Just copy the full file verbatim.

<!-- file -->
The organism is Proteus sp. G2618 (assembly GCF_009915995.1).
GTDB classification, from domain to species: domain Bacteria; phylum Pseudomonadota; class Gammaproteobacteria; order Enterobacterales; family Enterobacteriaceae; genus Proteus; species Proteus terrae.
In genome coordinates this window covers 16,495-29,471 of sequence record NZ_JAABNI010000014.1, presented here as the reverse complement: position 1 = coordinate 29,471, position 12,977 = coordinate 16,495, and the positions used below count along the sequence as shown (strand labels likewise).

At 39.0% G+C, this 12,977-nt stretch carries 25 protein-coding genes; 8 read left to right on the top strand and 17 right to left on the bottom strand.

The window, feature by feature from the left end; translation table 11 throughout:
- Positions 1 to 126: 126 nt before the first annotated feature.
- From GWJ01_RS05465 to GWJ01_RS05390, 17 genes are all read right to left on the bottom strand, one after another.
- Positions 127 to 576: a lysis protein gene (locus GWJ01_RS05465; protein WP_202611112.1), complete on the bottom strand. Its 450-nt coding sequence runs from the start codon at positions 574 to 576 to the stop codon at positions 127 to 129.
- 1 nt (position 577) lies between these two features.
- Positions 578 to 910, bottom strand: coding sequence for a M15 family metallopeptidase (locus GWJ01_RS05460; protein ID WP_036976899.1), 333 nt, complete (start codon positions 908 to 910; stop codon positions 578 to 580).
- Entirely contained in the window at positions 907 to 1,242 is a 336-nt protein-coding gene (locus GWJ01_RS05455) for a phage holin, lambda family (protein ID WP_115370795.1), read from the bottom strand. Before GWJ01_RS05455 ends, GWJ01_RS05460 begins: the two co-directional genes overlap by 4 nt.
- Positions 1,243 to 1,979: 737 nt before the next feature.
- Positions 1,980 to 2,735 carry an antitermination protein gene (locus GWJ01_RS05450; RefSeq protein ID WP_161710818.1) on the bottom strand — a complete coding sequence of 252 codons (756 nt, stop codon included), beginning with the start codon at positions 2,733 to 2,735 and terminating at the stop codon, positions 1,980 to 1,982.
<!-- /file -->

The organism is Proteus sp. G2618 (assembly GCF_009915995.1).
GTDB classification, from domain to species: domain Bacteria; phylum Pseudomonadota; class Gammaproteobacteria; order Enterobacterales; family Enterobacteriaceae; genus Proteus; species Proteus terrae.
In genome coordinates this window covers 16,495-29,471 of sequence record NZ_JAABNI010000014.1, presented here as the reverse complement: position 1 = coordinate 29,471, position 12,977 = coordinate 16,495, and the positions used below count along the sequence as shown (strand labels likewise).

At 39.0% G+C, this 12,977-nt stretch carries 25 protein-coding genes; 8 read left to right on the top strand and 17 right to left on the bottom strand.

The window, feature by feature from the left end; translation table 11 throughout:
- Positions 1 to 126: 126 nt before the first annotated feature.
- From GWJ01_RS05465 to GWJ01_RS05390, 17 genes are all read right to left on the bottom strand, one after another.
- Positions 127 to 576: a lysis protein gene (locus GWJ01_RS05465; protein WP_202611112.1), complete on the bottom strand. Its 450-nt coding sequence runs from the start codon at positions 574 to 576 to the stop codon at positions 127 to 129.
- 1 nt (position 577) lies between these two features.
- Positions 578 to 910, bottom strand: coding sequence for a M15 family metallopeptidase (locus GWJ01_RS05460; protein ID WP_036976899.1), 333 nt, complete (start codon positions 908 to 910; stop codon positions 578 to 580).
- Entirely contained in the window at positions 907 to 1,242 is a 336-nt protein-coding gene (locus GWJ01_RS05455) for a phage holin, lambda family (protein ID WP_115370795.1), read from the bottom strand. Before GWJ01_RS05455 ends, GWJ01_RS05460 begins: the two co-directional genes overlap by 4 nt.
- Positions 1,243 to 1,979: 737 nt before the next feature.
- Positions 1,980 to 2,735 carry an antitermination protein gene (locus GWJ01_RS05450; RefSeq protein ID WP_161710818.1) on the bottom strand — a complete coding sequence of 252 codons (756 nt, stop codon included), beginning with the start codon at positions 2,733 to 2,735 and terminating at the stop codon, positions 1,980 to 1,982.